Methodology Top


The study used a questionnaire comprising statements to which the respondents were asked to indicate agreement on a four-point scale from strongly agree (= 4) to strongly disagree (= 1). The questionnaire collected information from physicians, nurses and patients. The information concerning qualifications and training of the medical records staff was collected with the help of the Director of the MRD who is a staff member of the College of Applied Medical Sciences, Community Health section. The study was conducted at the Military hospital in Riyadh. The sample consisted of 150 physicians and 120 nurses selected randomly from the list of physicians and nurses available at the Administration Department. A sample of 120 patients was selected from the outpatients clinic. The sample selection criteria limited it to only individuals who were 20 years of age or older. Participation was voluntary and assurance of confidentiality was emphasized. As a pre-test, we administered the questionnaire by interview to 21 physicians and 23 nurses. Questions that were confusing, ambiguous, or gave very skewed responses were either removed, rewritten or replaced. The questionnaire was administered by trained final year students in the Department of Community Health Sciences, School of Applied Medical Sciences.

Analysis of variance using Kruskal-Wallis, and t-test using Mann-Whitney were used to compare the mean score levels between nurses, physicians and patients. Data were analyzed using SPSS computer package program.


   Results Top


Data were obtained from 105 physicians, 109 nurses and 120 patients; giving a response rate of 74%. The sample was composed of 73 males (70%) and 32 females (30%). The majority of physicians and nurses were 31-40 years old, 42% and 45% respectively. Regarding experience, the majority of physicians (60%) had more than 11 years of experience, while more than 80% of nurses had less than 10 years experience. More than 60% of the patients were males, aged 20- 39, had finished secondary school and 62% of the patients were married.

[Table 1] shows the mean score of the views of physicians and nurses on the staff of medical records. There were no significant differences between physicians and nurses in their overall views on the medical record staff. The overall mean score was 2.52. The overall mean score for nurses (2.55) was higher than that of physicians (2.49). There was a significant difference between nurses and physicians on MRD [Table 2]. For physicians, the overall mean score was 2.45, and for nurses it was 2.64. The difference was related to design and shape of the medical record and organization of files within the records. There was a significant difference between respondents on MRD [Table 3]. For physicians, the overall mean response was 2.50, for nurses it was 2.60 and for patients it was 2.39. Low scores were reported for the location of MRD and receptiveness of receptionists. [Table 4] shows physicians' opinion on electronic medical records (EMR). For computer literacy, 27.4% reported they owned a computer, 8.7% had computer skills, 4.8% had typing-writing ability and only 1.6% spend time on the computer. Overall, 31.3% of the physicians stated that it was time to move to EMR. More than 90% of the physicians admitted that EMR would add the burden of the entry of data and 81.6% reported that it would decrease productivity.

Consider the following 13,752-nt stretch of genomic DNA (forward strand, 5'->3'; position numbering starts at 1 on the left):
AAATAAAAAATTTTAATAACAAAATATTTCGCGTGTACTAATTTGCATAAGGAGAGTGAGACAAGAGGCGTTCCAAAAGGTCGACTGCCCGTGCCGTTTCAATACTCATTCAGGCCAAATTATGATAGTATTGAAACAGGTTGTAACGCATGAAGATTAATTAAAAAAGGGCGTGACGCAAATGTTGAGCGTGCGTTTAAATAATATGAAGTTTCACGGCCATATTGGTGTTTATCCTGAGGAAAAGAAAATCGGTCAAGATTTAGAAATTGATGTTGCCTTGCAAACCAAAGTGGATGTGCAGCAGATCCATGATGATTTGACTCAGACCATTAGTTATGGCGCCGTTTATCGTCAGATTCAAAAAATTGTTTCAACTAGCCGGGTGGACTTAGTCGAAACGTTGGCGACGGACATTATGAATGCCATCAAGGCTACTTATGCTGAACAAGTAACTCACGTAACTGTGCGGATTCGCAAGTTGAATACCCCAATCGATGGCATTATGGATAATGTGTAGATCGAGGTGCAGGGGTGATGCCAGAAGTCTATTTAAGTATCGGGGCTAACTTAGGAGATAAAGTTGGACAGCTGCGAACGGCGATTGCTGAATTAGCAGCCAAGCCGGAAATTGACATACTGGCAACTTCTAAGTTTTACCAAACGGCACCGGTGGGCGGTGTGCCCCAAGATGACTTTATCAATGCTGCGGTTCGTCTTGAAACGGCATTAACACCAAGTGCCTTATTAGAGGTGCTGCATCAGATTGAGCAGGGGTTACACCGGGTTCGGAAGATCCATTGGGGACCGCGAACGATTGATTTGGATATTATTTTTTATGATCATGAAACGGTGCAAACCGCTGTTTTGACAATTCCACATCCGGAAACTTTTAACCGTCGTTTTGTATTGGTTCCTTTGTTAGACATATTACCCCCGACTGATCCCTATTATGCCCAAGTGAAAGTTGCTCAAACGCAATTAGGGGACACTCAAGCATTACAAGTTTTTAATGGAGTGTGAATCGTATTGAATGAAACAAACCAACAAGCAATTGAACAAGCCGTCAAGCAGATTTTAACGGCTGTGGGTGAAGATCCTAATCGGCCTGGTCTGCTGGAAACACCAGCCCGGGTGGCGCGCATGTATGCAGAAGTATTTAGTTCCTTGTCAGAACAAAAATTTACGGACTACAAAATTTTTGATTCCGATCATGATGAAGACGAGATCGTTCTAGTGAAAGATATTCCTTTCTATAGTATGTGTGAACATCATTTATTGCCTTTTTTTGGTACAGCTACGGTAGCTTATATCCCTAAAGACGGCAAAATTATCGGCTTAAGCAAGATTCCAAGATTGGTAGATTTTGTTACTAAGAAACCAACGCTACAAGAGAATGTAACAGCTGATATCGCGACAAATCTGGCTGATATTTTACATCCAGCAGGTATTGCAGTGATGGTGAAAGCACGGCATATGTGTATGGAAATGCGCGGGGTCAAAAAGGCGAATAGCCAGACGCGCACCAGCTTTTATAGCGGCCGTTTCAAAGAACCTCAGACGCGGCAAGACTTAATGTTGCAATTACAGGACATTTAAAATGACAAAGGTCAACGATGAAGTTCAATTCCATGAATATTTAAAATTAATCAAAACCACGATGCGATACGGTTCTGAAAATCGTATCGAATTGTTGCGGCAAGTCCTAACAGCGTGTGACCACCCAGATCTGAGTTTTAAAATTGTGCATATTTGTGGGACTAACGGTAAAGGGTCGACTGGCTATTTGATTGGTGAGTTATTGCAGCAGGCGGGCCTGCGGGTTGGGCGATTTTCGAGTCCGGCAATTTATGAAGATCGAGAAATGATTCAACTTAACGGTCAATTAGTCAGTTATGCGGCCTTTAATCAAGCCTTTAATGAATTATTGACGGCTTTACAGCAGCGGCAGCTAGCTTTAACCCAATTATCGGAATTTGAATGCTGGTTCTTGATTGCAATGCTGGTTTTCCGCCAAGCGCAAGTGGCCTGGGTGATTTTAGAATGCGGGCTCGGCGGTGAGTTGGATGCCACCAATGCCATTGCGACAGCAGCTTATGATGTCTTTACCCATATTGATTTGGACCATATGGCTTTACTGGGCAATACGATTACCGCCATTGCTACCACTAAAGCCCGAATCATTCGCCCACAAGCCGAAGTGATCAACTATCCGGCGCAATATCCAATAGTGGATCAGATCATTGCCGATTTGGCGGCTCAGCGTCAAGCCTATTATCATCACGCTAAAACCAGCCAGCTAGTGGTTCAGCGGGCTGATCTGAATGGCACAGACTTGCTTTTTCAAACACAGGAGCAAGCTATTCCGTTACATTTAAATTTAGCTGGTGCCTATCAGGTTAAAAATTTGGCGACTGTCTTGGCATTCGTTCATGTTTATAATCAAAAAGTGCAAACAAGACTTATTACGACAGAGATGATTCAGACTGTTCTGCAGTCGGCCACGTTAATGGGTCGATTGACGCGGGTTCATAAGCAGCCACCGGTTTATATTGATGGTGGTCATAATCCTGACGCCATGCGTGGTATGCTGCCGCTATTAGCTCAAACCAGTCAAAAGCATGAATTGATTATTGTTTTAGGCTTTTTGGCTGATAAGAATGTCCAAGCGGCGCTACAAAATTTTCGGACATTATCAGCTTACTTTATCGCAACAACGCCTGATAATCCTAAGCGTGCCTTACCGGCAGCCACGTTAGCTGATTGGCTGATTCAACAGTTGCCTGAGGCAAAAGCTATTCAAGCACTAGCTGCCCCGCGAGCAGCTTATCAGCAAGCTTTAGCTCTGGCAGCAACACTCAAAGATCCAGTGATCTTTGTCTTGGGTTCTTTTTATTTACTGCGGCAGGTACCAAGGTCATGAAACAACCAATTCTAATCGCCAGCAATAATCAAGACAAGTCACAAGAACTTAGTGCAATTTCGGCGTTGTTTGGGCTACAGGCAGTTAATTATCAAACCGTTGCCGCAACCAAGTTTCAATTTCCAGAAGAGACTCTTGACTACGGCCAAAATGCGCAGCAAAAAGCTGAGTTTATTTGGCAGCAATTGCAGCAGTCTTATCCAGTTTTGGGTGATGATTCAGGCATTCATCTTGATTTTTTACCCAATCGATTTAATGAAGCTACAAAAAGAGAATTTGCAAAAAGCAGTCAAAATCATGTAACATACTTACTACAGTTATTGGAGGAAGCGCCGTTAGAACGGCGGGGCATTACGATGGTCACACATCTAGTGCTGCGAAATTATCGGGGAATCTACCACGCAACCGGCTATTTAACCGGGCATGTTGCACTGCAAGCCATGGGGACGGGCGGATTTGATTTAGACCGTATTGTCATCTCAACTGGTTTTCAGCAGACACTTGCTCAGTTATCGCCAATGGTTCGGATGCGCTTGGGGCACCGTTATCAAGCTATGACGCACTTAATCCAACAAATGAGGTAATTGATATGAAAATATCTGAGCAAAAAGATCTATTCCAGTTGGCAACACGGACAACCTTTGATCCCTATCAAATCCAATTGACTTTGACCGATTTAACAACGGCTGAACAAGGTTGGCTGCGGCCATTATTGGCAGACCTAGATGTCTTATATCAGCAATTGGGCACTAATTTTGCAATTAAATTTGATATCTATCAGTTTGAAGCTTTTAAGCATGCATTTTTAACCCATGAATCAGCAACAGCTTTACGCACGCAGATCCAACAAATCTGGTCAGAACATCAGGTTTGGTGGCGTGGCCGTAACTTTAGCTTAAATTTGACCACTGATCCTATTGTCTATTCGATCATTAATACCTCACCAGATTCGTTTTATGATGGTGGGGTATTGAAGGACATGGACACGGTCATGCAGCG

Table 1: Mean score of physicians and nurses about the staff of medical records

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Table 2: Mean score of physicians and nurses about Medical Records Department

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Table 3 : Mean score of physicians, nurses and patients about Medical Records Department

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Table 4 : Physicians' opinion on electronic medical records

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   Discussion Top